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Inspired by Scandiniavian rally drivers, we went into the world of clutch less gear changes.
(strangely , when i showed my boss it was possible in his land rover, he was not impressed)!

Cheers J.P.


Do, es i i’r Ysgol Trefynwy – the Boys’ School – so I’ve pretty much never been back for fear of bumping into too many past members of old first 15s!

Someone showed me in the 70’s how to change gear without the clutch. It came in handy when my (real) Citroen D’s clutch disintegrated in Yorkshire on the way back to Abertillery. :slight_smile:

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We had the patented ‘Variomatic’ rubber band in our family DAF…
No clutch or nothing needed.


I remember driving my auntie’s DAF very well (Dutch make wasn’t it?). The problem was that she rarely drove over 20 mph / 30 kph so that I think there was a groove worn into the sliding cone device. :smile: (a)
I also had a Raleigh moped which operated on the same sliding belt principle.
(Is it just me, or is this much more interesting than talking about Welsh? :laughing:)

(a) - some good Physics involved - centripetal / centrifugal forces :smile:


You’d notice some big changes in the town now - not that I manage to get back too often, but I get updates from friends on FB and my dad. I went to the Comp but went rowing a lot, so knew a lot of the Boys’ School crews.

It is just you… :wink:

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Back in the previous topic, I tried a light hearted comment to @hewrop to the effect that he was showing his age by mentioning double-declutching. I never expected this:exclamation:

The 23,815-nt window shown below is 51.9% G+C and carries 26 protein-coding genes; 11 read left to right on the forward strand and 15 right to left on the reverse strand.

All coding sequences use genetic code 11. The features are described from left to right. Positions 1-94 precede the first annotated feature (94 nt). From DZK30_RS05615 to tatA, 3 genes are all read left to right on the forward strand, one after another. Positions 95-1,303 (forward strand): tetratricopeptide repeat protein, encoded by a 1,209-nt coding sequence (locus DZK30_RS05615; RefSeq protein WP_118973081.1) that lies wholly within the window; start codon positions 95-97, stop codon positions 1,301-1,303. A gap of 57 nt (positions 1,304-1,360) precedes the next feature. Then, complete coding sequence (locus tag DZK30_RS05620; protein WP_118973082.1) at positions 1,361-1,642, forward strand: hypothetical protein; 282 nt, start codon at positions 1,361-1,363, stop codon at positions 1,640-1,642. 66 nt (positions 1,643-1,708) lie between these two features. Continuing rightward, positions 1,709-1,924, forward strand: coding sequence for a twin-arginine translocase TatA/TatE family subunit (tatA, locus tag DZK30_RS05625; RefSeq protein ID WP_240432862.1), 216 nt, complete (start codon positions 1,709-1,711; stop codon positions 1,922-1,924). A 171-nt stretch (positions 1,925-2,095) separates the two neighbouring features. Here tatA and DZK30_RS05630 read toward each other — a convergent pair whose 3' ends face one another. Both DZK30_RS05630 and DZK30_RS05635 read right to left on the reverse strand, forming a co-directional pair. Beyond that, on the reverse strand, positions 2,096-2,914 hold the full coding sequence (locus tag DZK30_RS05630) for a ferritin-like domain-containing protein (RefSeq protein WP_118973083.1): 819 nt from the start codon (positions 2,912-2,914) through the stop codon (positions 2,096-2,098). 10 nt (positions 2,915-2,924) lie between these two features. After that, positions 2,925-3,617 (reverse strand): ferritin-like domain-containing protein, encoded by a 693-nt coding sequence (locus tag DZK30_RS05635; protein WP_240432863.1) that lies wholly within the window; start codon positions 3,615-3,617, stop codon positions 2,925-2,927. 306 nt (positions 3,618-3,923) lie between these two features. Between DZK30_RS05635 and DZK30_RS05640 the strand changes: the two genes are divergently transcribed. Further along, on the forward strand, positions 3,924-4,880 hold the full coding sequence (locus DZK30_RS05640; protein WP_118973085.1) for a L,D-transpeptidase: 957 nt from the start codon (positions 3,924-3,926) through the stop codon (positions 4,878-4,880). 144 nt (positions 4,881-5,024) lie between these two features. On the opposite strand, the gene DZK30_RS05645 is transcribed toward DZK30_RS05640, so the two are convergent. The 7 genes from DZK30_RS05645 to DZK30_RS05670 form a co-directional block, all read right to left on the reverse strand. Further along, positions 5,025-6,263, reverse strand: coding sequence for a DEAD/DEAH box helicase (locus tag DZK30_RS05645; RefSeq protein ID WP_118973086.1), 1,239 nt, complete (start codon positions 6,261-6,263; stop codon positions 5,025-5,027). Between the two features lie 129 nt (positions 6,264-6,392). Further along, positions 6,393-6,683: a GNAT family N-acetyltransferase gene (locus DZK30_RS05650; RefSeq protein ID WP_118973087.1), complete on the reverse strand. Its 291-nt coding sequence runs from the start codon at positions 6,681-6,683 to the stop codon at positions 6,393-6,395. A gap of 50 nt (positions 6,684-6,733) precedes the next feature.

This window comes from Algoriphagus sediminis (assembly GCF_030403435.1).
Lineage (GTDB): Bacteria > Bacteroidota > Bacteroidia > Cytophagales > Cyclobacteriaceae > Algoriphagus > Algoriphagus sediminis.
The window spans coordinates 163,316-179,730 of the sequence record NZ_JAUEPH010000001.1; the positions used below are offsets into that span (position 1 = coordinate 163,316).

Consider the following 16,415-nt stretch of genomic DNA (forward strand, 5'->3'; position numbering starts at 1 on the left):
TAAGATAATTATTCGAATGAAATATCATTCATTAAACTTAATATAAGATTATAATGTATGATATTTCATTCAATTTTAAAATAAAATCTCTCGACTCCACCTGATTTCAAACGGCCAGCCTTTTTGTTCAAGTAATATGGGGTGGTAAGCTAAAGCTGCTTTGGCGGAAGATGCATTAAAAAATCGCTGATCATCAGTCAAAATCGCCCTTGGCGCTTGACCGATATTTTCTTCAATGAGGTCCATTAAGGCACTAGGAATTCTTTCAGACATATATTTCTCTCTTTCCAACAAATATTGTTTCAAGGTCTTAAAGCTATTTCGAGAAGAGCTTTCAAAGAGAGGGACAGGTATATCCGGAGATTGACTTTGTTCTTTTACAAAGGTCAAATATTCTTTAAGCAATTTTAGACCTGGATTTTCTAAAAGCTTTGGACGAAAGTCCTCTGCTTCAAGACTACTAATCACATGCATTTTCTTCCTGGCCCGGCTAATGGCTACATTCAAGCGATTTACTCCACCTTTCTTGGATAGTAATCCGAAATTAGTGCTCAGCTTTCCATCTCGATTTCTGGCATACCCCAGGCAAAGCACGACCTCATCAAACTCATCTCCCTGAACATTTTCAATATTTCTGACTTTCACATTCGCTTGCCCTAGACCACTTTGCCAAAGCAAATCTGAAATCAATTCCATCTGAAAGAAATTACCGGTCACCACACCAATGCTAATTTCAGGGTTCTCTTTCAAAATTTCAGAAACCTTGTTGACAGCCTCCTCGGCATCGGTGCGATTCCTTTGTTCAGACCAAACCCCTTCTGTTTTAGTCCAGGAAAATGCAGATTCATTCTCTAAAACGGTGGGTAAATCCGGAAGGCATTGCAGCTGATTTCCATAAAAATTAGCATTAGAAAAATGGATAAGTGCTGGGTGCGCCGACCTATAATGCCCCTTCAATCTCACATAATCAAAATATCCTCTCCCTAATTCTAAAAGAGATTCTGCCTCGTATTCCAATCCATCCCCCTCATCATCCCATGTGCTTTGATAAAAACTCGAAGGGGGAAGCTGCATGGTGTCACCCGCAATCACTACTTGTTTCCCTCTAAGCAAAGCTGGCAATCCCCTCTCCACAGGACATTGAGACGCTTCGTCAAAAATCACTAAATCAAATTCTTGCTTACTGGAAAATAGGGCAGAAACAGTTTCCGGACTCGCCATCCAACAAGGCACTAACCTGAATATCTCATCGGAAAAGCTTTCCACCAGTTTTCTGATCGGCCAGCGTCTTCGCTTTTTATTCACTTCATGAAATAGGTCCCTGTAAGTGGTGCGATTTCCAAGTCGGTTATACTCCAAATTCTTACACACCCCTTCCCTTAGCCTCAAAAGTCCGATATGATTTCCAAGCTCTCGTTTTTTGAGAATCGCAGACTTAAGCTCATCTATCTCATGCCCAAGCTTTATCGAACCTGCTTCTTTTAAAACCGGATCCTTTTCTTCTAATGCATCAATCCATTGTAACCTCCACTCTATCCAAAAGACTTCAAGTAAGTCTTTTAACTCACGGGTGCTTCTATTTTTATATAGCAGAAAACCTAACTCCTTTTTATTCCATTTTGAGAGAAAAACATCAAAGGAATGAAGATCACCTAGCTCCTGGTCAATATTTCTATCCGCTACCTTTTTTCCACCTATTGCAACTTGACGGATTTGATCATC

After all, I only knew about it because my Dad drove a 1936 Morris 8 until the early 60’s!! (Lovely car, we had it all over England and Wales, took it on amateur car rallies and Treasure Hunts… I was navigator from age 11!!!) :wink: :smile: Dad did the maintenance - replaced virtually everything except the chassis!! :grinning:

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Did you ever get flooded, Siaron?

My firm is working at the Comp. The ground on the hill behind and to the left of the original school has been strengthened to take new buildings.

The pupils have been in temporary portacabin class rooms on stilts to avoid the flooding problem.

I mentioned elsewhere that the Aldi/Lidl? automatic checkouts are bilingual and there are plenty of large Welsh signs.

Not in the house, luckily, but I certainly had to wade into town on occasions. The rowing club (understandably given it’s location!) and Old Dixton Road into the Comp were often flooded, and still do flood, but I’m from the Overmonnow part of town, so I remember big floods along Watery Lane (not called that for nothing!), Rockfield Road, Drybridge Street and Wonastow Road, although new drainage systems built since then have cured some of these roads completely and lessened others (although Wonastow Road still gets a fair bit).

I’ve seen various photos of the work on the Comp but not been back to see for myself since the work started - I think it’ll really weird me out when I do!

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Just to be clear, I spilt this topic off firstly because my introduction of the double de-clutch issue was clearly way off the original thread and secondly because there was a significant interest in it which has been borne out by the fact that the post count in this spin-off currently stands at 20. :slight_smile:
I hope you’re enjoying this petrolhead side discussion as much as I am. :smile: